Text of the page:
Screw Compressors are rotary positive displacement machines. Although the working principle of these machines is simple, the geometry of rotors which are in the form of multi -lobe helical screws meshing with each other, is making analysis by use of Computational Fluid Dynamics challenging. The process starts when the lobes are engaged at one end, which creates continuous increase of the volume between the rotors and the casing which reduces pressure in the suction domain and draws the working fluid in. Further rotation of the rotors makes this volume between the rotors and the casing enclosed when the compression of fluid begins. This increases the pressure within the chamber. Further rotation exposes the pressurized fluid to the outlet port and the fluid is delivered. Similar process is occurring in other helical screw machines such as pumps, vacuum pumps, gear pumps, expanders, extruders and motors. CFD analysis is equally challenging in such machines due to sliding and stretching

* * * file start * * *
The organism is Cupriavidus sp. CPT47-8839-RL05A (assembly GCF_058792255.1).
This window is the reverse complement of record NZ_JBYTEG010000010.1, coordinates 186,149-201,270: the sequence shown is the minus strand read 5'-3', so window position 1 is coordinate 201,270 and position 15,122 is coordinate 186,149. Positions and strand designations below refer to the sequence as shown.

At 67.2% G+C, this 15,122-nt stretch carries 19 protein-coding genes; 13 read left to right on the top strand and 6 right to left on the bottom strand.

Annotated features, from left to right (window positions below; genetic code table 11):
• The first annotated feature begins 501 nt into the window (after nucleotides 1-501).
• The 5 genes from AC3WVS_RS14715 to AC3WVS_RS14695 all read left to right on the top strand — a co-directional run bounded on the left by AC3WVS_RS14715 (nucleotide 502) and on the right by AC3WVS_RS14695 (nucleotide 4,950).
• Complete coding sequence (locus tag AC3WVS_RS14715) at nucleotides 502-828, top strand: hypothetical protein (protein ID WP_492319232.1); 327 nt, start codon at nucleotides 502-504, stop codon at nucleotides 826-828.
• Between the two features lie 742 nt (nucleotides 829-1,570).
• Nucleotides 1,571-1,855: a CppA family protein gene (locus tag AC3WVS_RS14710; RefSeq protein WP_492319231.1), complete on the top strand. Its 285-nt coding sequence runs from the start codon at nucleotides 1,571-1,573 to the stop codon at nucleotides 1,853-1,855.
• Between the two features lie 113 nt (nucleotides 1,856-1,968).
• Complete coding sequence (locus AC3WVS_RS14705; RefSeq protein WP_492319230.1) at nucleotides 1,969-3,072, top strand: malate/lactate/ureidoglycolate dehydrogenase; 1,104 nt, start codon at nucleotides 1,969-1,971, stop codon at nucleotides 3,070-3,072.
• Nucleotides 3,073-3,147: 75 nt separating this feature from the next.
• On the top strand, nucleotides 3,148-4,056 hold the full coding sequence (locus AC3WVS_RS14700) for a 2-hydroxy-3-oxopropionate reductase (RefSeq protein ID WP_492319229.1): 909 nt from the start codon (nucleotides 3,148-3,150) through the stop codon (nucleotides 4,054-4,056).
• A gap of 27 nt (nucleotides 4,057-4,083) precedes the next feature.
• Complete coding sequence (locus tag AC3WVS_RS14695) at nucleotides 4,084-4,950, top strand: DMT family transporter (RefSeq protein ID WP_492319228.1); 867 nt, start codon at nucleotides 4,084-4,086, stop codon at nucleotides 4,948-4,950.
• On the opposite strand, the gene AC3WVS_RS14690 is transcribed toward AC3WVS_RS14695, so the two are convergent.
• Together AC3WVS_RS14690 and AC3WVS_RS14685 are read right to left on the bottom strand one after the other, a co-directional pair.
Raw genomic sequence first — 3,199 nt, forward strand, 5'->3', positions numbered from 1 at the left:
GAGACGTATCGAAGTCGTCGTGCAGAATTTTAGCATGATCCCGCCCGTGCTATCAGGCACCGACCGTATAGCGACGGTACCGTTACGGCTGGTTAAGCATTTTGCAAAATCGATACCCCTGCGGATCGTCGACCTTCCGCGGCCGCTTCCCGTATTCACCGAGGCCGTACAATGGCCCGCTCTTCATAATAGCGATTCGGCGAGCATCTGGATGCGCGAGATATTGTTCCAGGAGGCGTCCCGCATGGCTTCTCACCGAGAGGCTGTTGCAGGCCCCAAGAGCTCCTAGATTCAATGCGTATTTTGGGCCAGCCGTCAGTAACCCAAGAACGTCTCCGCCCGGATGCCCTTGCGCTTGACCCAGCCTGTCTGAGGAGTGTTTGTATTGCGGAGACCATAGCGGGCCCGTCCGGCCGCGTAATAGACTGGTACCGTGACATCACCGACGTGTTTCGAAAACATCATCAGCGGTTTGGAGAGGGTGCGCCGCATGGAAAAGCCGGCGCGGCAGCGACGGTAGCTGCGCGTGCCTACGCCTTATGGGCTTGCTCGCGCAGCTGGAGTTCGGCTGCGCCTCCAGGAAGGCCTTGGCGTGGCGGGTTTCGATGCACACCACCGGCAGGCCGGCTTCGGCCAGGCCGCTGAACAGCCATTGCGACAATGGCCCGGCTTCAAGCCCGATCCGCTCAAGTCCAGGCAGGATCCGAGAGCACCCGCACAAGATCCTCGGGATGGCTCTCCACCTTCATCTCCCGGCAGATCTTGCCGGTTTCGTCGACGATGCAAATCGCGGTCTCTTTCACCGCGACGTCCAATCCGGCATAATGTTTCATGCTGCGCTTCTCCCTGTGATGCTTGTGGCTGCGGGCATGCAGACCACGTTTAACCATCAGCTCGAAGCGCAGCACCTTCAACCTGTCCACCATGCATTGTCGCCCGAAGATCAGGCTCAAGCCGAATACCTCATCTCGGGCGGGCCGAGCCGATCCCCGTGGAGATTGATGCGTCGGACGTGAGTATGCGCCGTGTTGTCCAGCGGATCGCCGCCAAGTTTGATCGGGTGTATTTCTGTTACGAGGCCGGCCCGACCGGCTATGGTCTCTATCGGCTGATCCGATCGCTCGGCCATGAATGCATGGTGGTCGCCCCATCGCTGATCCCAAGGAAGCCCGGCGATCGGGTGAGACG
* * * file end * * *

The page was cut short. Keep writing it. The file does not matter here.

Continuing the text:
The main objectives of CFD simulations of a screw compressor are to:
SCORG is a tool for the design and CFD pre-processing of rotary twin screw machines. Apart of the main functionality to construct deforming grids in the rotor domain of a twin screw machine, the software includes additional modules for handling rotor profiles, executing a basic thermodynamic calculation based on chamber model and generating the pre-processing setup routines for selected commercial CFD solvers.
Grid generated on the rotors is presented in the image and some other results can be seen in below videos.
Watch Video: Gas Temperature showing leakage in the interlobes
Active research has been pursued in the field and experimental investigations are being used to improve the capabilities of CFD models using SCORG.
One such results has been highlighted here which shows a comparison of flow field visualised by high speed camera in the compressor suction and the flow predicted by simulation.
Male Rotor Flow Visualisation
Female Rotor Flow Visualisation
Watch Video: Gas Pulsation in the Suction flow
References on the subject: